DS Jr volume setting

I read a while ago volume at 86 when used with a preamp.Other suggest less than 100.Don’t understand because always thought a digital volume should be wide open. Now that I add a tube preamp, sound improve a lot but the preamp gain is 20db and only can go 10 a clock.
Can you guys share your findings please?

You are always trading off headroom vs. S/N. With two devices only you can tell which sets of volumes work best in your system. Indeed some preamps loose just a little when they go from attenuating to amplifying, and conversely, for example, Redcloud had a problem with very dynamic or very loud music when the volume was too high, so going below 89 was good there.

I usually run with my DS volume near the max and adjust with the preamp volume control. If you are listening comfortably at a particular preamp volume setting there’s nothing wrong with lowering or raising the DS’s volume (the analog noise floor of the DS is fixed so noise doesn’t get louder when you lower or raise the volume.)

If you can manage to not worry about it and keep both remotes near your listening potision, your subconscious will find the preamp setting and the DS settings that sound the best after a week or two.


Thanks Ted,
My preamp does not have a remote and was thinking to find the range on DS Jr and use the remote while keeping the preamp at 12 a clock. So you’re saying with Snowmass volume could be wide open or low without affecting the sound? May I ask why are you keep it near the max?

The DS has a fixed analog noise floor. As long as at the volumes you want to listen that noise floor doesn’t intrude on the music any volume is fine. If you find that on some quiet material you hear unwanted noise, turn the DS up a little and the preamp down a little, you’ll find a setting that works. It just best to not be dogmatic about 9’oclock or 12’oclock etc. Since you have two volumes you can adjust you can just try 11’oclock or 1’oclock (or whatever) and see if you like one or the other better.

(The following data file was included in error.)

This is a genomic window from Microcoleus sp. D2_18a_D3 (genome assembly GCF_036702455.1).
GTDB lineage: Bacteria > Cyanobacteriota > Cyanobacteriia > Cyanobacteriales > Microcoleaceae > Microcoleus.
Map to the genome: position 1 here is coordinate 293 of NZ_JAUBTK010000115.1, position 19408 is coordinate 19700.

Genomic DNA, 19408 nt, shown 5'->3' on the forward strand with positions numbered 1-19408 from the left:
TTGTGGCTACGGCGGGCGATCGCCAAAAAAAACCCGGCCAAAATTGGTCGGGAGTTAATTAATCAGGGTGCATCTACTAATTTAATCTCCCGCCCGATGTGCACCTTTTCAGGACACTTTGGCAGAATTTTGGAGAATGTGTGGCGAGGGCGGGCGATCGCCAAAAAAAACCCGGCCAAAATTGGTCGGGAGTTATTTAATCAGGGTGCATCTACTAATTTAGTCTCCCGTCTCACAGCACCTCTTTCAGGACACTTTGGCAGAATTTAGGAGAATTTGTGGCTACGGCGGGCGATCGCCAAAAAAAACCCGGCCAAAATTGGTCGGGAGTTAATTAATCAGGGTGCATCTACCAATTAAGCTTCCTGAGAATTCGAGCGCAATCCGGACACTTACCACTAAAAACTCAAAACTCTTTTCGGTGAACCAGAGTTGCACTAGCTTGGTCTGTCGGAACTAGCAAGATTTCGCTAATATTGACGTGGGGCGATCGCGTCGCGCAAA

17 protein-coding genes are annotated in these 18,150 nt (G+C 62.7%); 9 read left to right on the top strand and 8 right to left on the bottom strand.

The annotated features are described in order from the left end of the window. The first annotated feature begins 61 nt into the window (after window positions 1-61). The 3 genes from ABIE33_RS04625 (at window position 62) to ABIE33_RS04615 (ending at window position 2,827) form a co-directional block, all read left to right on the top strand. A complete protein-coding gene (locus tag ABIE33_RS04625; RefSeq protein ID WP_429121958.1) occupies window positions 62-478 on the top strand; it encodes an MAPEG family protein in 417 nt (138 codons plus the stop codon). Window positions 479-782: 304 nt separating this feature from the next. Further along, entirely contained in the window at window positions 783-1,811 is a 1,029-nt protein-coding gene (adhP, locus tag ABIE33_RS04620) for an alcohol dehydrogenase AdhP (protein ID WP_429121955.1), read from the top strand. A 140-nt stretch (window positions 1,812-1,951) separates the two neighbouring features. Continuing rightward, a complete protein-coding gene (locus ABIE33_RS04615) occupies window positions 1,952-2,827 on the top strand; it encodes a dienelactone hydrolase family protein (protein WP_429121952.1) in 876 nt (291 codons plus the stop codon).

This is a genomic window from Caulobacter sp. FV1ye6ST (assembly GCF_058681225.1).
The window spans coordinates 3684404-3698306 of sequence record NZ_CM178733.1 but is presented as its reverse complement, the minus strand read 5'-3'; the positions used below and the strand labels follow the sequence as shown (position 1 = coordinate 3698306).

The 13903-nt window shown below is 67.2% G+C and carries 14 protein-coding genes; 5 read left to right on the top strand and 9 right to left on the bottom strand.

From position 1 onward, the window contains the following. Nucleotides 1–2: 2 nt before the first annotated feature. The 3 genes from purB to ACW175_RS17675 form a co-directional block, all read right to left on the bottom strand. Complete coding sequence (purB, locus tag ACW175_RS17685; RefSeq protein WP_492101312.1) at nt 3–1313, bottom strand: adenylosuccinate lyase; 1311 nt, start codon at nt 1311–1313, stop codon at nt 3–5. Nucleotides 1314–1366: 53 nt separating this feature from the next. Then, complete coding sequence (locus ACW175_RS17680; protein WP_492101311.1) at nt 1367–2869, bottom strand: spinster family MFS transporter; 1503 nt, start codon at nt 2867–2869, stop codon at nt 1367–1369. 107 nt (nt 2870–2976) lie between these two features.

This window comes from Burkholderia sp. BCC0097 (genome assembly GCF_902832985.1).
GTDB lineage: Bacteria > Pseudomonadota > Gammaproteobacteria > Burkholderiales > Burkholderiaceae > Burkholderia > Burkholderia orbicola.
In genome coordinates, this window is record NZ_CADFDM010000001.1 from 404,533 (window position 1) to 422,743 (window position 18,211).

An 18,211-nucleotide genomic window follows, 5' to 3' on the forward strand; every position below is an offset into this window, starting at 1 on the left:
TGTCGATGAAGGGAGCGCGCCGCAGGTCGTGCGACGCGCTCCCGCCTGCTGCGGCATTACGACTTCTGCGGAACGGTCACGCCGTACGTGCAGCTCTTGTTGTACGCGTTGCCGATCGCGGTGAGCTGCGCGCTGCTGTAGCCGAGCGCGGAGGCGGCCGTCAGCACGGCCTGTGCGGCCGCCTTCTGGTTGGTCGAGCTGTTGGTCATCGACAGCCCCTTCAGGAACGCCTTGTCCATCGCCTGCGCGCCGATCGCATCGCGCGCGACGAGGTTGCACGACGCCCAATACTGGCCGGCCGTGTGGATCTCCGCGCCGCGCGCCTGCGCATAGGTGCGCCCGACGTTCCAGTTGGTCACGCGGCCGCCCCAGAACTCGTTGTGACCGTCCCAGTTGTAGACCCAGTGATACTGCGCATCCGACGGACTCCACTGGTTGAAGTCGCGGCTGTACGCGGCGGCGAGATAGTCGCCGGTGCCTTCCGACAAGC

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May I ask why are you keep dac volume near the max? :slight_smile:

Another great piece of advice with the explanation of the science behind it. Thank you sir.

I have a good preamp with a low S/N ratio, using it’s attenuator is just fine. Keeping the DAC’s volume up keeps the music as far from the DAC’s fixed analog noise floor as possible.

But I don’t really worry about it too much, if the DS’s remote is more handy than the preamp’s I’ll use the DS’s remote.

Sometimes later a night when I don’t want to disturb anyone and my preamp is at the lowest non-mute setting I’ll have to turn the DS’s volume way down too. But that’s fine.

Now you will tell us what good preamp you have,Ted ?
Thanks again

I’ve posted my system before and I usually keep it up to date (tho it doesn’t change much these days, … Oops I haven’t updated the description with the P20):

Here’s an older review and overview of the Switchman:

I like the Switchman, tho it probably isn’t the best preamp in the world, there are precious few that match it’s design and features for multichannel audio. It has 4 input selects, each of which consists of 6 channels. Each of those 24 inputs are individually trimmable. One of the four inputs is unbalanced, two are balanced and the last has both. It’s controllable via a serial port (it’s normal control is wired via that port.) It supports solo like a mixing board.

I have a wired mod to send 1/2 of the center channel to the left front speaker and 1/2 to the right front speaker. I still get a rock solid phantom center and I don’t have to deal with the standard center channel on a video system compromises.

When you have time, could you please have a look at this:


I haven’t been following that thread because AFAIK it’s bridge or control/display software problem and it isn’t anything I have control over. Call PS Audio support if you aren’t getting any hints on the forum.

That should be an output selection that is on all decent quality AVR’s. It would certainly clean things up around the viewing area.

Yep, a friend suggested it to me and it worked better than I ever imagined it could. I expecially liked it since it was in the analog domain and thus worked well with my SACD players. You need front amps and speakers that can deliver the extra power effortlessly, but that was no problem with the equipment I already had.